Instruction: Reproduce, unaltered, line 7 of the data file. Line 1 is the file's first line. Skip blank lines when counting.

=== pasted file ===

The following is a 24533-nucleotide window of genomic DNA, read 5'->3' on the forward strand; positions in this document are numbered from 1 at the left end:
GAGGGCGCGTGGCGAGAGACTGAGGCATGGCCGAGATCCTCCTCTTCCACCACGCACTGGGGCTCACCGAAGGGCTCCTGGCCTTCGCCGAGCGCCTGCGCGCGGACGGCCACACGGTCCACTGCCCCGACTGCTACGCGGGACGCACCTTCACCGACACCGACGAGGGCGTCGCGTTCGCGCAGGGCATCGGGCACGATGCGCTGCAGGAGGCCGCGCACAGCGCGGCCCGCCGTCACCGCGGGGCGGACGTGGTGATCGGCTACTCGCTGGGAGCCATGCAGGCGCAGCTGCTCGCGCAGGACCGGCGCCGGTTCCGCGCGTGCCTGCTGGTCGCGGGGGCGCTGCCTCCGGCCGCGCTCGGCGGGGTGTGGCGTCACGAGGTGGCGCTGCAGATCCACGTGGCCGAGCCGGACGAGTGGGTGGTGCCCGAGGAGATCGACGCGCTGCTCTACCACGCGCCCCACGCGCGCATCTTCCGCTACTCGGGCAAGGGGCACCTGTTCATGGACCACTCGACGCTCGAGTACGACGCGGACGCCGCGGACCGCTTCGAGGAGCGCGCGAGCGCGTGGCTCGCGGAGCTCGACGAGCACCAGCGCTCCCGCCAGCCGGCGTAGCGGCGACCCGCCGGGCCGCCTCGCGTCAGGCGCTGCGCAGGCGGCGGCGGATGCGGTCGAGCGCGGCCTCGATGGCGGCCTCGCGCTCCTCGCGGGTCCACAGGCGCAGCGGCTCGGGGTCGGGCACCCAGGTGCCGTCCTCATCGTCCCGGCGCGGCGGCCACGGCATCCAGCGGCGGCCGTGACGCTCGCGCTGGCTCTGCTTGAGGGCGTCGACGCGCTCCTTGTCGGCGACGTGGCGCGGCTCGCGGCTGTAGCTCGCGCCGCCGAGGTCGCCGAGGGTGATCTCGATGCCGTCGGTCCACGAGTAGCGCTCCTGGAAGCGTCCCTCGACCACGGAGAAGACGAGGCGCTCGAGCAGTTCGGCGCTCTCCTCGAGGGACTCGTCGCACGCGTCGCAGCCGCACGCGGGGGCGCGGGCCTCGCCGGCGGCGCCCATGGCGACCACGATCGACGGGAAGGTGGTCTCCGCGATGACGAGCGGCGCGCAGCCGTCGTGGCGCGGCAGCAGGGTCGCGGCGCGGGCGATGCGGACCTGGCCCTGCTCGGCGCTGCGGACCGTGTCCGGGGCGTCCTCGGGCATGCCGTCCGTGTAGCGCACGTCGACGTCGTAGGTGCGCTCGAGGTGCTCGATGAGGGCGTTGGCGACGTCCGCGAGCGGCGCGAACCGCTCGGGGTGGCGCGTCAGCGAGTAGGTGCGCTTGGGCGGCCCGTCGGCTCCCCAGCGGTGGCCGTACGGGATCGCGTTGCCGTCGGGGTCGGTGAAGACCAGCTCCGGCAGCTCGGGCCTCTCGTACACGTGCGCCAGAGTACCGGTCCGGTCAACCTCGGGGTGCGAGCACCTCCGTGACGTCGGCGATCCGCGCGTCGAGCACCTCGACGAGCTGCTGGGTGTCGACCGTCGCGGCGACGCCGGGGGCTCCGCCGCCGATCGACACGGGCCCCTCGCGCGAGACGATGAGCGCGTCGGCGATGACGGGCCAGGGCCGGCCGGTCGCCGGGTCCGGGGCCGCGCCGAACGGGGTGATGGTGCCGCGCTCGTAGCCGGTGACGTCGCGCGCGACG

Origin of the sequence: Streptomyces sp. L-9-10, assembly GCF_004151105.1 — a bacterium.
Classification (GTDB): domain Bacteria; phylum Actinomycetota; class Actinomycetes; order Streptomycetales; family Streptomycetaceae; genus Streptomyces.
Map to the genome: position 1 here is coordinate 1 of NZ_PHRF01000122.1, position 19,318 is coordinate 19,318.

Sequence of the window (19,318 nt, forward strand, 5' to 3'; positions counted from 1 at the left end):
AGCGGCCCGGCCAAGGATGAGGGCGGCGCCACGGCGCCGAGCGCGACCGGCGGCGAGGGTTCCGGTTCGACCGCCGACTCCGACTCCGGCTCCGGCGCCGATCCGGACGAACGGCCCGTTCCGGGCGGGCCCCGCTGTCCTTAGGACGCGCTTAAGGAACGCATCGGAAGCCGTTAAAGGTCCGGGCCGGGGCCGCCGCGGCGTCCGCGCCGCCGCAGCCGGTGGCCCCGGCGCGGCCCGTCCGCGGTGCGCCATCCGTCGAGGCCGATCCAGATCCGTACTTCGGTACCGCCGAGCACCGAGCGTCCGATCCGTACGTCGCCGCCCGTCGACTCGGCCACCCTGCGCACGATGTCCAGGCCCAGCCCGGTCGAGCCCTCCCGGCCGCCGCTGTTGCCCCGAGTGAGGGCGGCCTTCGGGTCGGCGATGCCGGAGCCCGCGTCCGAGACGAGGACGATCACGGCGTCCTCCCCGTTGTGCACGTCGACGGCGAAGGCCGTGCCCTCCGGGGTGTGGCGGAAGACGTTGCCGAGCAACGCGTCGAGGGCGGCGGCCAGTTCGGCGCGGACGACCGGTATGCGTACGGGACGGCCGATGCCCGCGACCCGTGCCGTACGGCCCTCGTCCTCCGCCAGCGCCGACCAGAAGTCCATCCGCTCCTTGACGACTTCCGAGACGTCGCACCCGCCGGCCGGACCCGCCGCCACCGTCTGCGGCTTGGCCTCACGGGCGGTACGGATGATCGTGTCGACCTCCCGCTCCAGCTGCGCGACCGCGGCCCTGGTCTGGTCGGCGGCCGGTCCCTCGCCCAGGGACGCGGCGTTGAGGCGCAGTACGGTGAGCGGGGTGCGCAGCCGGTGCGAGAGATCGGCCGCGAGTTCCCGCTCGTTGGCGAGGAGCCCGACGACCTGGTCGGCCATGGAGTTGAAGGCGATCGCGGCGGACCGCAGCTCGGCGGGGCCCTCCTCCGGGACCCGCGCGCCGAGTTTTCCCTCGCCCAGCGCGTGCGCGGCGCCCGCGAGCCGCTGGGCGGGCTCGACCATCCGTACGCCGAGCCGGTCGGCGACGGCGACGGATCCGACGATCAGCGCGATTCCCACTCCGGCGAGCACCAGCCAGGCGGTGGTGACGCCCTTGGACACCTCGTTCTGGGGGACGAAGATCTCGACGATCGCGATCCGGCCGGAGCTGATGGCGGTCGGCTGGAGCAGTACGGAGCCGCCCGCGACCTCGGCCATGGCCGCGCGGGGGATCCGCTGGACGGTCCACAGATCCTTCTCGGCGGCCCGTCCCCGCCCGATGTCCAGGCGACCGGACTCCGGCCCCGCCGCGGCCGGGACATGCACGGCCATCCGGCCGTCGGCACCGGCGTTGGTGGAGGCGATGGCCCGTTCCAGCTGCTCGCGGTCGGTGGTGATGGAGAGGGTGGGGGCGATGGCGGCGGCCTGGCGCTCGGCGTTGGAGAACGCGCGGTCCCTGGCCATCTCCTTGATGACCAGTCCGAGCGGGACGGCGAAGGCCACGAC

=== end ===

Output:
AGCGGCCCGGCCAAGGATGAGGGCGGCGCCACGGCGCCGAGCGCGACCGGCGGCGAGGGTTCCGGTTCGACCGCCGACTCCGACTCCGGCTCCGGCGCCGATCCGGACGAACGGCCCGTTCCGGGCGGGCCCCGCTGTCCTTAGGACGCGCTTAAGGAACGCATCGGAAGCCGTTAAAGGTCCGGGCCGGGGCCGCCGCGGCGTCCGCGCCGCCGCAGCCGGTGGCCCCGGCGCGGCCCGTCCGCGGTGCGCCATCCGTCGAGGCCGATCCAGATCCGTACTTCGGTACCGCCGAGCACCGAGCGTCCGATCCGTACGTCGCCGCCCGTCGACTCGGCCACCCTGCGCACGATGTCCAGGCCCAGCCCGGTCGAGCCCTCCCGGCCGCCGCTGTTGCCCCGAGTGAGGGCGGCCTTCGGGTCGGCGATGCCGGAGCCCGCGTCCGAGACGAGGACGATCACGGCGTCCTCCCCGTTGTGCACGTCGACGGCGAAGGCCGTGCCCTCCGGGGTGTGGCGGAAGACGTTGCCGAGCAACGCGTCGAGGGCGGCGGCCAGTTCGGCGCGGACGACCGGTATGCGTACGGGACGGCCGATGCCCGCGACCCGTGCCGTACGGCCCTCGTCCTCCGCCAGCGCCGACCAGAAGTCCATCCGCTCCTTGACGACTTCCGAGACGTCGCACCCGCCGGCCGGACCCGCCGCCACCGTCTGCGGCTTGGCCTCACGGGCGGTACGGATGATCGTGTCGACCTCCCGCTCCAGCTGCGCGACCGCGGCCCTGGTCTGGTCGGCGGCCGGTCCCTCGCCCAGGGACGCGGCGTTGAGGCGCAGTACGGTGAGCGGGGTGCGCAGCCGGTGCGAGAGATCGGCCGCGAGTTCCCGCTCGTTGGCGAGGAGCCCGACGACCTGGTCGGCCATGGAGTTGAAGGCGATCGCGGCGGACCGCAGCTCGGCGGGGCCCTCCTCCGGGACCCGCGCGCCGAGTTTTCCCTCGCCCAGCGCGTGCGCGGCGCCCGCGAGCCGCTGGGCGGGCTCGACCATCCGTACGCCGAGCCGGTCGGCGACGGCGACGGATCCGACGATCAGCGCGATTCCCACTCCGGCGAGCACCAGCCAGGCGGTGGTGACGCCCTTGGACACCTCGTTCTGGGGGACGAAGATCTCGACGATCGCGATCCGGCCGGAGCTGATGGCGGTCGGCTGGAGCAGTACGGAGCCGCCCGCGACCTCGGCCATGGCCGCGCGGGGGATCCGCTGGACGGTCCACAGATCCTTCTCGGCGGCCCGTCCCCGCCCGATGTCCAGGCGACCGGACTCCGGCCCCGCCGCGGCCGGGACATGCACGGCCATCCGGCCGTCGGCACCGGCGTTGGTGGAGGCGATGGCCCGTTCCAGCTGCTCGCGGTCGGTGGTGATGGAGAGGGTGGGGGCGATGGCGGCGGCCTGGCGCTCGGCGTTGGAGAACGCGCGGTCCCTGGCCATCTCCTTGATGACCAGTCCGAGCGGGACGGCGAAGGCCACGAC